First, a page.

This information is for reference purposes only. It was current when produced and may now be outdated. Archive material is no longer maintained, and some links may not work. Persons with disabilities having difficulty accessing this information should contact us at: https://info.ahrq.gov. Let us know the nature of the problem, the Web address of what you want, and your contact information.
Please go to www.ahrq.gov for current information.
One hospital's experience suggests that communication problems may underlie a substantial number of hospital adverse events
Hospitals make every effort to avoid adverse events (AEs), that is, harm or injury to a patient due to health care. A study supported in part by the Agency for Healthcare Research and Quality (HS11563) highlights the importance of good communication in preventing AEs.
Investigators from the Vanderbilt University School of Medicine analyzed risk management files from one urban hospital's department of obstetrics and gynecology to identify factors that may have contributed to or caused unanticipated AEs. They categorized 90 AE cases into three department service areas: gynecologic surgery, inpatient obstetrics, and outpatient clinic. AEs ranged from operative injury and postoperative complications, to missed diagnosis, inadequate treatment or monitoring, and inappropriate medication.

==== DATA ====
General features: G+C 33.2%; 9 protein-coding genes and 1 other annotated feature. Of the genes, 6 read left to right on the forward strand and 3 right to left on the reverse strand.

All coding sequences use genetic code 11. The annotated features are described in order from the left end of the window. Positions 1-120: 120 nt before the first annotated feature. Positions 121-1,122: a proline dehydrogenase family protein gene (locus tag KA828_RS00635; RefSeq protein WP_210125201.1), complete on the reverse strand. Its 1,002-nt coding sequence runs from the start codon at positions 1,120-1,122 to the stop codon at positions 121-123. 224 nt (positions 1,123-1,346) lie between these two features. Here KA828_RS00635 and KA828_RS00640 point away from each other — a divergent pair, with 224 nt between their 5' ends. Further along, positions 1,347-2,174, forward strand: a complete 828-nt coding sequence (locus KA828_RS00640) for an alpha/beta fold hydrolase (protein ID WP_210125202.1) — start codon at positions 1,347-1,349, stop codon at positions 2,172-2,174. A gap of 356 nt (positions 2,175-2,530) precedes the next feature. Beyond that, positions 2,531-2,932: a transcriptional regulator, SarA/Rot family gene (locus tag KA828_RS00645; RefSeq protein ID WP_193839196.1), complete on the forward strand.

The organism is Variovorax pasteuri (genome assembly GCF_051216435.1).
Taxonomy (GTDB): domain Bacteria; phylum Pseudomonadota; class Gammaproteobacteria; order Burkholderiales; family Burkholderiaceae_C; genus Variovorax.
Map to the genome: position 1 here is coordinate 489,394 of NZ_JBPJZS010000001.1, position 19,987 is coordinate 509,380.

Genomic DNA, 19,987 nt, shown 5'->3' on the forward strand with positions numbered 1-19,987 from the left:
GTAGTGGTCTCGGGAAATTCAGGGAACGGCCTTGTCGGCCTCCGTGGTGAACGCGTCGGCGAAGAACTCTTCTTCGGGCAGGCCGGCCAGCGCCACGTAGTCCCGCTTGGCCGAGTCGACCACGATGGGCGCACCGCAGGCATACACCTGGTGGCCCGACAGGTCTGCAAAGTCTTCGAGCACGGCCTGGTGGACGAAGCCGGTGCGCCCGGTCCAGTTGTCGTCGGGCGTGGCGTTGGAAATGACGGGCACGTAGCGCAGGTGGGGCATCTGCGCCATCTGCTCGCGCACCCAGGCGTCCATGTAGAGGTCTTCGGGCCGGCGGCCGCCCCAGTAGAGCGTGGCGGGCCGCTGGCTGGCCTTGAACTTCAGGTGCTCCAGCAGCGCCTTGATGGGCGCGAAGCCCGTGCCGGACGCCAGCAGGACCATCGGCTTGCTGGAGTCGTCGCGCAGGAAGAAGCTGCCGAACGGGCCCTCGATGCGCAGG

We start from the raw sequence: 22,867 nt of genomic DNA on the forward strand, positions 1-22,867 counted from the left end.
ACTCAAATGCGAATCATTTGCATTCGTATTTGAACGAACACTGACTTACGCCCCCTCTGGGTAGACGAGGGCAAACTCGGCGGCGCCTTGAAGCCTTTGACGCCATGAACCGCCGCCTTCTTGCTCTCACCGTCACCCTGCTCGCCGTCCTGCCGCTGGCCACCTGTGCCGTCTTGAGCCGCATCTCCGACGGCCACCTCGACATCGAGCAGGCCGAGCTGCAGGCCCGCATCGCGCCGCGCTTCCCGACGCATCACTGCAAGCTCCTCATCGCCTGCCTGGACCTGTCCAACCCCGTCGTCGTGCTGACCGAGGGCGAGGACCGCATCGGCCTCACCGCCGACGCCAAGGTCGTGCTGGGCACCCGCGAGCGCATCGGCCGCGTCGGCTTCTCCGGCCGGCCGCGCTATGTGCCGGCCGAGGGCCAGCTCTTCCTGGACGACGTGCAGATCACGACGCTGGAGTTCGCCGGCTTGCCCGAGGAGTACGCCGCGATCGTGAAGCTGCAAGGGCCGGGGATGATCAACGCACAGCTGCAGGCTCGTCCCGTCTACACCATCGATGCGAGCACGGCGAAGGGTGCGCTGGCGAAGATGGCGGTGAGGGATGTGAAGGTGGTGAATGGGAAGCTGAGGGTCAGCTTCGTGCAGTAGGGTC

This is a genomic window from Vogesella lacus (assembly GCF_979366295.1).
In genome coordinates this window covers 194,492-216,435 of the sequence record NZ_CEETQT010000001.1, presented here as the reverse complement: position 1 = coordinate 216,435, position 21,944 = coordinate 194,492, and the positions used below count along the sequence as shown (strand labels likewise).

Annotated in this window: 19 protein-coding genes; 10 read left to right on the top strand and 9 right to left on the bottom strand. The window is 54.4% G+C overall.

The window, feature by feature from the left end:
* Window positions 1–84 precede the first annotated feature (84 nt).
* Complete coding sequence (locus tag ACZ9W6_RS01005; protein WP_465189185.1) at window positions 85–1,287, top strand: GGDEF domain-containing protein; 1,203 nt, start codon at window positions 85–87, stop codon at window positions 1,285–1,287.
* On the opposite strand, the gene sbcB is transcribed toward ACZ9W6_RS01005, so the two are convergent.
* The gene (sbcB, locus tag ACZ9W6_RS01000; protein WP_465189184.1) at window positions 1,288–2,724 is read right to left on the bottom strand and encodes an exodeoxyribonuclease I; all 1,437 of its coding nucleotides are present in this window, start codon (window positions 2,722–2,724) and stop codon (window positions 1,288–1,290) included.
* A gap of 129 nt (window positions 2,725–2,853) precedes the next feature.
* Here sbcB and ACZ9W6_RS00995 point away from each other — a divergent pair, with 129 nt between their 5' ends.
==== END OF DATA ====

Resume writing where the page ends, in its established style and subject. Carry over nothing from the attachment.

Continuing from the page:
Communication failures (disrupted flow of critical information from caregiver to caregiver or between patient and caregiver) were associated with 31 percent (28 cases) of AEs. In 19 of these cases, communication failures appeared to contribute directly to the AE. Also, communication failures may have worsened 7 of the 28 cases involving surgery or treatment errors and 5 of the 16 cases involving diagnostic errors. Clinical performance issues contributed to 31 percent of adverse events; diagnostic issues, 18 percent; and patient behavior (for example, substance abuse or treatment noncompliance), 14 percent. Although these findings are not generalizable to other hospitals, the researchers suggest that review of risk management files may help uncover system problems that are unique to other hospitals.
More details are in "Cause and effect analysis of closed claims in obstetrics and gynecology," by Andrew A. White, M.D., James W. Pichert, Ph.D., Sandra H. Bledsoe, R.N., A.R.M., and others, in the May 2005 Obstetrics & Gynecology 105(5), pp. 1031-1038.
Return to Contents
Proceed to Next Article